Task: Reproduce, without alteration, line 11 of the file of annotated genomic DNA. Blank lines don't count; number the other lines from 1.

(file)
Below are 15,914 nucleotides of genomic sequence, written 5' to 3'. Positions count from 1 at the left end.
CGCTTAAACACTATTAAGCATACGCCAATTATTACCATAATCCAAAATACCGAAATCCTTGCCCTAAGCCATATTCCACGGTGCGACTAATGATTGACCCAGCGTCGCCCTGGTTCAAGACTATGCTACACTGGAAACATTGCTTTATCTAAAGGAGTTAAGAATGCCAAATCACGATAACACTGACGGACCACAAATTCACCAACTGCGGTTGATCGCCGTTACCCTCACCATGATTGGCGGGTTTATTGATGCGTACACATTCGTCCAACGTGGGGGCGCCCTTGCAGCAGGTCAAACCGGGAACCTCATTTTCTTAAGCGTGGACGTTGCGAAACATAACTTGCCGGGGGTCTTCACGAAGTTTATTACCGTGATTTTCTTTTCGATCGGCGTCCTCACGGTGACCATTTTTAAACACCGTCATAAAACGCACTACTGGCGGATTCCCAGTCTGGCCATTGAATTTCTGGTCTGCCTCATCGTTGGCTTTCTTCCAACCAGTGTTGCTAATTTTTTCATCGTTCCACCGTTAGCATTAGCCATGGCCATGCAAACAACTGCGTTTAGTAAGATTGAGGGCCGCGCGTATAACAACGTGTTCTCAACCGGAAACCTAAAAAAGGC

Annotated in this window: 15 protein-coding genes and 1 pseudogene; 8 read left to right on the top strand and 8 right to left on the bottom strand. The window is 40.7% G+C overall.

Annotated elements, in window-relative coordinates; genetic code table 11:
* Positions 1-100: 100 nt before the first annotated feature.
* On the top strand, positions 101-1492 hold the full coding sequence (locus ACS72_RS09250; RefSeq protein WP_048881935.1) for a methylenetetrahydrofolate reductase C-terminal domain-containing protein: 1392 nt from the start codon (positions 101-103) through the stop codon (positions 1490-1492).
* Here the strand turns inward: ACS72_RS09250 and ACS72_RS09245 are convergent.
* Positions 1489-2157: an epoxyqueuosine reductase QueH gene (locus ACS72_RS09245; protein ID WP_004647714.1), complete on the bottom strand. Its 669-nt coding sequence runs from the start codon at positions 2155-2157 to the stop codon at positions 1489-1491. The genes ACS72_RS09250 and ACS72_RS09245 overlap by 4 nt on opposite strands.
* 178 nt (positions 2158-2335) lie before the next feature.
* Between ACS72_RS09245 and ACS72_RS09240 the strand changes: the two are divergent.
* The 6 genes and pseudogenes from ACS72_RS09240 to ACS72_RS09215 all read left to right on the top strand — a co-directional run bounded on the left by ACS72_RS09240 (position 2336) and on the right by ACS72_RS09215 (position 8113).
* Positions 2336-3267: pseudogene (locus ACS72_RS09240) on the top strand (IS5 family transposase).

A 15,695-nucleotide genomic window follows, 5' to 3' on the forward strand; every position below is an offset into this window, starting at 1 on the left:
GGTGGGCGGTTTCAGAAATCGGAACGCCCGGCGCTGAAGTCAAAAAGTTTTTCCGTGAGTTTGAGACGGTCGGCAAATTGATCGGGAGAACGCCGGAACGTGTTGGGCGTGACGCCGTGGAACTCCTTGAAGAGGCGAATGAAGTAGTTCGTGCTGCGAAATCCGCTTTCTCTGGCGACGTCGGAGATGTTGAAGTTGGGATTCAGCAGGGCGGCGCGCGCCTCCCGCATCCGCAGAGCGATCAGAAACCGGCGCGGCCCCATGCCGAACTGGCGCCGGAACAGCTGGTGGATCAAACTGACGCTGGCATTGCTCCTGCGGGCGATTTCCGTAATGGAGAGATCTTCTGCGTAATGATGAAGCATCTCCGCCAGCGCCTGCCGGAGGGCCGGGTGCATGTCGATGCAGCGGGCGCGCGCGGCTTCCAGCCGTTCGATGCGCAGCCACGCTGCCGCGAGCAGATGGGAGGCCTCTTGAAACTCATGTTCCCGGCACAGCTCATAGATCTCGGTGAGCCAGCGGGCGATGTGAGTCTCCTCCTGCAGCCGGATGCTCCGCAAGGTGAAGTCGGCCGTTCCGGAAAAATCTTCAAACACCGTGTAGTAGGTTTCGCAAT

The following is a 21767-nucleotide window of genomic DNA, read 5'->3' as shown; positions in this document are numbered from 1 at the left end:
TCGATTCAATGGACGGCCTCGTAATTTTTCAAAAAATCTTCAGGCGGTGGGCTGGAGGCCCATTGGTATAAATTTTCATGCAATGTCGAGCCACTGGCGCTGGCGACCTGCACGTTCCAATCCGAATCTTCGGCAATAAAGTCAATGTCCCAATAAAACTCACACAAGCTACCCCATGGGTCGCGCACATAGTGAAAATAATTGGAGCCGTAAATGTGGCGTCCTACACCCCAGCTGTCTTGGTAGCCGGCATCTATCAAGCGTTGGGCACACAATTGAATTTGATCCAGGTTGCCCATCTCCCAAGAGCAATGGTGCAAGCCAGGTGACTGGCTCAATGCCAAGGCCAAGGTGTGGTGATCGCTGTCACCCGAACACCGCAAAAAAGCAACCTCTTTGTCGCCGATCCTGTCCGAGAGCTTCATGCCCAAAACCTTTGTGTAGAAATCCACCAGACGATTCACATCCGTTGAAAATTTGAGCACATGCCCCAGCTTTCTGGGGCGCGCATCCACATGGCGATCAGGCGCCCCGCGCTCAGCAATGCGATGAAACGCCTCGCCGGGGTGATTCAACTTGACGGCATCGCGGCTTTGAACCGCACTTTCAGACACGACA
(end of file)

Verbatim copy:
* The 6 genes and pseudogenes from ACS72_RS09240 to ACS72_RS09215 all read left to right on the top strand — a co-directional run bounded on the left by ACS72_RS09240 (position 2336) and on the right by ACS72_RS09215 (position 8113).